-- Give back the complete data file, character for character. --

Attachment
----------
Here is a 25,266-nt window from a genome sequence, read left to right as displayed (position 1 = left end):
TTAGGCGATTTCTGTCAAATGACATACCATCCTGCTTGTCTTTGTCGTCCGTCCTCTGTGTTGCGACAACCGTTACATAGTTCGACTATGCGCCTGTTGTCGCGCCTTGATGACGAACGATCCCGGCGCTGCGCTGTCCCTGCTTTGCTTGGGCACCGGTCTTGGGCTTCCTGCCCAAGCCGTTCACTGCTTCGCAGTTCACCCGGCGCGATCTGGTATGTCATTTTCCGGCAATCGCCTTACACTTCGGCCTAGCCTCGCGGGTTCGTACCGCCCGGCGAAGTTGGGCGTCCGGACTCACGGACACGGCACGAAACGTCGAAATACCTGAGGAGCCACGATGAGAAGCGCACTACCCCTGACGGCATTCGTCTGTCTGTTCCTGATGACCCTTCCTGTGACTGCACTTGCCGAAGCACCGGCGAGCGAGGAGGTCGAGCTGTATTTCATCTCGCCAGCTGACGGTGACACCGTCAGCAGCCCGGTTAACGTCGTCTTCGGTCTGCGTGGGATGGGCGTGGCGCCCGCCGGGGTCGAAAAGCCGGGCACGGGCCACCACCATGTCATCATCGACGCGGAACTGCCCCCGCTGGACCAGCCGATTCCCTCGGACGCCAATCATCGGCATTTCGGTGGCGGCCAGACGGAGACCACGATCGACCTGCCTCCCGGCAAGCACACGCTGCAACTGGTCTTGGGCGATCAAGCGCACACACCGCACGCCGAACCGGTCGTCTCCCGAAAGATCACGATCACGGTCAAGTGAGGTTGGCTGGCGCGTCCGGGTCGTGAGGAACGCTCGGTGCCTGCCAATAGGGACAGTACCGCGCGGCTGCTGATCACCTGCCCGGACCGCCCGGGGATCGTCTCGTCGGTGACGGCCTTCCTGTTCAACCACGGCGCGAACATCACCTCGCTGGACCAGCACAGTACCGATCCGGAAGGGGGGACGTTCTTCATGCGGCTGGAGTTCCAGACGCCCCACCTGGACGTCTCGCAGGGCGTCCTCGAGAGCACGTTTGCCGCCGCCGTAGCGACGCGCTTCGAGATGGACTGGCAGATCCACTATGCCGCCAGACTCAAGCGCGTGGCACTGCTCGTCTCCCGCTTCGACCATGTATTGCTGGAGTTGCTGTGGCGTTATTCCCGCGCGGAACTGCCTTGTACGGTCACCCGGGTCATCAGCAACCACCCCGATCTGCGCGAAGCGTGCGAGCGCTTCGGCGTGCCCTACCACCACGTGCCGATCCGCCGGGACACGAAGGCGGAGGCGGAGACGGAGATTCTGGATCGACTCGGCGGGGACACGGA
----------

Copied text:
Here is a 25,266-nt window from a genome sequence, read left to right as displayed (position 1 = left end):
TTAGGCGATTTCTGTCAAATGACATACCATCCTGCTTGTCTTTGTCGTCCGTCCTCTGTGTTGCGACAACCGTTACATAGTTCGACTATGCGCCTGTTGTCGCGCCTTGATGACGAACGATCCCGGCGCTGCGCTGTCCCTGCTTTGCTTGGGCACCGGTCTTGGGCTTCCTGCCCAAGCCGTTCACTGCTTCGCAGTTCACCCGGCGCGATCTGGTATGTCATTTTCCGGCAATCGCCTTACACTTCGGCCTAGCCTCGCGGGTTCGTACCGCCCGGCGAAGTTGGGCGTCCGGACTCACGGACACGGCACGAAACGTCGAAATACCTGAGGAGCCACGATGAGAAGCGCACTACCCCTGACGGCATTCGTCTGTCTGTTCCTGATGACCCTTCCTGTGACTGCACTTGCCGAAGCACCGGCGAGCGAGGAGGTCGAGCTGTATTTCATCTCGCCAGCTGACGGTGACACCGTCAGCAGCCCGGTTAACGTCGTCTTCGGTCTGCGTGGGATGGGCGTGGCGCCCGCCGGGGTCGAAAAGCCGGGCACGGGCCACCACCATGTCATCATCGACGCGGAACTGCCCCCGCTGGACCAGCCGATTCCCTCGGACGCCAATCATCGGCATTTCGGTGGCGGCCAGACGGAGACCACGATCGACCTGCCTCCCGGCAAGCACACGCTGCAACTGGTCTTGGGCGATCAAGCGCACACACCGCACGCCGAACCGGTCGTCTCCCGAAAGATCACGATCACGGTCAAGTGAGGTTGGCTGGCGCGTCCGGGTCGTGAGGAACGCTCGGTGCCTGCCAATAGGGACAGTACCGCGCGGCTGCTGATCACCTGCCCGGACCGCCCGGGGATCGTCTCGTCGGTGACGGCCTTCCTGTTCAACCACGGCGCGAACATCACCTCGCTGGACCAGCACAGTACCGATCCGGAAGGGGGGACGTTCTTCATGCGGCTGGAGTTCCAGACGCCCCACCTGGACGTCTCGCAGGGCGTCCTCGAGAGCACGTTTGCCGCCGCCGTAGCGACGCGCTTCGAGATGGACTGGCAGATCCACTATGCCGCCAGACTCAAGCGCGTGGCACTGCTCGTCTCCCGCTTCGACCATGTATTGCTGGAGTTGCTGTGGCGTTATTCCCGCGCGGAACTGCCTTGTACGGTCACCCGGGTCATCAGCAACCACCCCGATCTGCGCGAAGCGTGCGAGCGCTTCGGCGTGCCCTACCACCACGTGCCGATCCGCCGGGACACGAAGGCGGAGGCGGAGACGGAGATTCTGGATCGACTCGGCGGGGACACGGA